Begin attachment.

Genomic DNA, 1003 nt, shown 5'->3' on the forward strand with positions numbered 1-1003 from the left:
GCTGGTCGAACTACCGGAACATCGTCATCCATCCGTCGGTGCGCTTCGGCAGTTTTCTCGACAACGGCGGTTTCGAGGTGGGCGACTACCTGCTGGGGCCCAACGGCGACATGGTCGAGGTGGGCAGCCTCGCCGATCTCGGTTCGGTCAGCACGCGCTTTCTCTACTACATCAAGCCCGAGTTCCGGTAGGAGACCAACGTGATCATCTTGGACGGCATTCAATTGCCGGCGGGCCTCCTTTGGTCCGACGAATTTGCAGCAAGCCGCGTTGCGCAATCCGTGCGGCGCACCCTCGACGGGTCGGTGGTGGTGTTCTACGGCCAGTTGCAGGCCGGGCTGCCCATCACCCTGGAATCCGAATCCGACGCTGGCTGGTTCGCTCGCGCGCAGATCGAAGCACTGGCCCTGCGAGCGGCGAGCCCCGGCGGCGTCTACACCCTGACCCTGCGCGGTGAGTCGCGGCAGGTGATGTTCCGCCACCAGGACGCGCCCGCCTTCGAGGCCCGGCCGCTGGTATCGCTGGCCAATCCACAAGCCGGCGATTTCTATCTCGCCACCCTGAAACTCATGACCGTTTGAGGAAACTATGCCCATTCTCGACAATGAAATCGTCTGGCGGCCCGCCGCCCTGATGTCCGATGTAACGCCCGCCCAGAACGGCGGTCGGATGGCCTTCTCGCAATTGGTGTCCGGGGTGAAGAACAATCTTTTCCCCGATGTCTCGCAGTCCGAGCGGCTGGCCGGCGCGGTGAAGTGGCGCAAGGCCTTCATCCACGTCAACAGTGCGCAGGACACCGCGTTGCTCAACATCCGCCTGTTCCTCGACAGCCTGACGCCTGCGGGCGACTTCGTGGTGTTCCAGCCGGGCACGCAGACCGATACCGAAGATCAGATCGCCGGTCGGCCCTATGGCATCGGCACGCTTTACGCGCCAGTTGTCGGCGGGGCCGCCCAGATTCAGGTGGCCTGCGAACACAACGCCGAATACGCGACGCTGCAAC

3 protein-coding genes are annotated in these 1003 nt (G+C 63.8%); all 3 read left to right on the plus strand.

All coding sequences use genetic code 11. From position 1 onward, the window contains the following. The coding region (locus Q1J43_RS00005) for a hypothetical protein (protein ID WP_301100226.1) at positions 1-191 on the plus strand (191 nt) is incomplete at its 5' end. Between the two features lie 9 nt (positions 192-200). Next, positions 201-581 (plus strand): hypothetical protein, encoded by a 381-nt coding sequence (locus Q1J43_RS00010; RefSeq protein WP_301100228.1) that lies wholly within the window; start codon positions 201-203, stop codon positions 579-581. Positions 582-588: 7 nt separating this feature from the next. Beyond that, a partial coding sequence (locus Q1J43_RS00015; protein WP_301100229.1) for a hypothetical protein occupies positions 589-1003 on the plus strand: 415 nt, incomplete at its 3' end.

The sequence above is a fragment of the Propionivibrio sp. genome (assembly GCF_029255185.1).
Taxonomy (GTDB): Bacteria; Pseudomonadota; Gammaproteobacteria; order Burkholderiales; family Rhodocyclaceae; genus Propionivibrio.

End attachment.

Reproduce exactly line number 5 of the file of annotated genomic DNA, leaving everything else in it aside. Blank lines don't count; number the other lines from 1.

The sequence above is a fragment of the Propionivibrio sp. genome (assembly GCF_029255185.1).